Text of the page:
Refugees and Mental Illness – by Dr Carmen Lawrence; presentation to the Mental Health and Human Rights Conference, March 2004. “The Government encourages us to turn our faces away from the refugees and even to deny, as the former Minister did, that depression is a mental illness … The plague of self-harm and suicide attempts [in detention centres] are, in his eyes, not the companions of mental illness but rather crude attempts to engineer refugee status..”
Modern-day torture: Government-sponsored neglect of asylum seeker children under the Australian mandatory immigration detention regime – A study written by Barbara Rogalla, Human Rights Activist for refugees in Melbourne
‘The Rules’: Nursing in a Detention Centre, by Michael Hall, former Nurse at Curtin IRPC. I looked up and saw a long line of men, women and children waiting to have their blood taken. I was standing beside a small table in a RAAF tent with a co-worker. It was 40 degrees Celsius in the Kimberley November humidity. Both ends of our tent were open in a vain attempt to get a breeze through as we worked side by side with flies buzzing around our faces and hands and sweat running down our bodies.
The Razor Wire Looking Glass by Greg Egan: an essay about Port Hedland. Nearly everyone here has been locked up for close to three years, and many for more than four. Four years without freedom is a long sentence in anyone’s language. Some people who tell their families back home that they’re still in detention after all this time are simply not believed. “Did you rob a bank?” they’re asked. “Did you kill someone?” How could anyone be imprisoned for so long, just for crossing a border to ask for asylum?
Port Hedland Detention Centre: Carmen’s eye witness report (Sept 2002) – “I was not prepared for what I saw when I finally set foot behind the barbed wire that contains the asylum seekers’ lives. While they have valiantly tried to make the incarceration more tolerable by painting murals and flags on the outside walls, by planting gardens and decorating their airless rooms, nothing can disguise the palpable air of despair”. Carmen Lawrence writes in the Sydney Morning Herald.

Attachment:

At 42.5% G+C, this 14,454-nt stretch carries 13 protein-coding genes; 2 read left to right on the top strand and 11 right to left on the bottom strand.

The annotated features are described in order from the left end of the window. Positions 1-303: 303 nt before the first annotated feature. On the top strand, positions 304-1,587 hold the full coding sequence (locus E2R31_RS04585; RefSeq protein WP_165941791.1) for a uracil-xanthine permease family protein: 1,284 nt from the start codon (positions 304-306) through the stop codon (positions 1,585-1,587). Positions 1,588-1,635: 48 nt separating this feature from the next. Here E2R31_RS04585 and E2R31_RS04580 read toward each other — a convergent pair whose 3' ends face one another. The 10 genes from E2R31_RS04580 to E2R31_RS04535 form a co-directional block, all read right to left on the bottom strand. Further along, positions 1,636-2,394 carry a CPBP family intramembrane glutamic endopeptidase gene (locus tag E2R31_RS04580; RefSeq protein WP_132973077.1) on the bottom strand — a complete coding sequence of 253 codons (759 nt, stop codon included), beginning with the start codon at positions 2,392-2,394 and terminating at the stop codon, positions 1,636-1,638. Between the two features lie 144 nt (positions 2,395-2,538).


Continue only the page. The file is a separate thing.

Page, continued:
A child in detention: dilemmas faced by health professionals – MJA article [MJA 2003; 179 (6): 319-322] reproduced on the Project Safecom website. Details the psychological trauma inflicted in a child in detention.
Australia’s Detention Camps – from Project Safecom. Includes statements by prominent Australian persons deploring the current policy.
Secrets from Woomera: ABC’s Four Corners 20 May 2003 – as Margaret Piper commented: “no new information, but … a sobering reminder of the situation in detention centres across the country”. Reveals among other things how ACM short-changed the Australian people, DIMIA, and its own staff – not to mention the asylum seekers themselves (80% of whom were eventually found to be Refugees and given a temporary visa) in pursuit of profit.
Baxter Watch – “a web site for the people imprisoned in the Australian Government’s new Baxter Detention Centre to keep the outside world informed about what is going on in there” Includes horrifying details of this new state-of-the-art electronic prison, including a report of life in Baxter from an eyewitness.
Behind the Razor Wire – Kathy Tyndale’s account of a visit to Villawood.
Seeking refuge: losing hope – parents and children in immigration detention. From Australasian Psychology, June 2002. [PDF file] “Families arriving to seek asylum in Australia have already experienced displacement, loss and, frequently, exposure to violence and war in their countries of origin. They are vulnerable, desperate and poor, with few material or psychological supports. Immigration detention profoundly undermines the parental role, rendering the parent impotent, unable to provide adequately for their child(ren)’s physical and emotional needs … Parental depression and despair leaves children without protection in an already terrifying and unpredictable place.” Illustrated by children’s drawings of razor wire, guards with batons, and water cannon.
A case of public policy confusion The mental health of immigrant and refugee children and adolescents; I Harry Minas and Susan M Sawyer, Medical Journal of Australia: Editorials 2002 177 (8): 404-405. … Current immigration policy, in the form of prolonged detention of asylum seekers and the move to temporary visas for some, is resulting in harm to the mental health of already vulnerable children, adolescents and adults. The mental health impact of this aspect of immigration policy appears at odds with national mental health policy and with the successful settlement policies that still apply to authorised immigrants and some refugees. The study by McKelvey and colleagues shows that we can do very much better than this.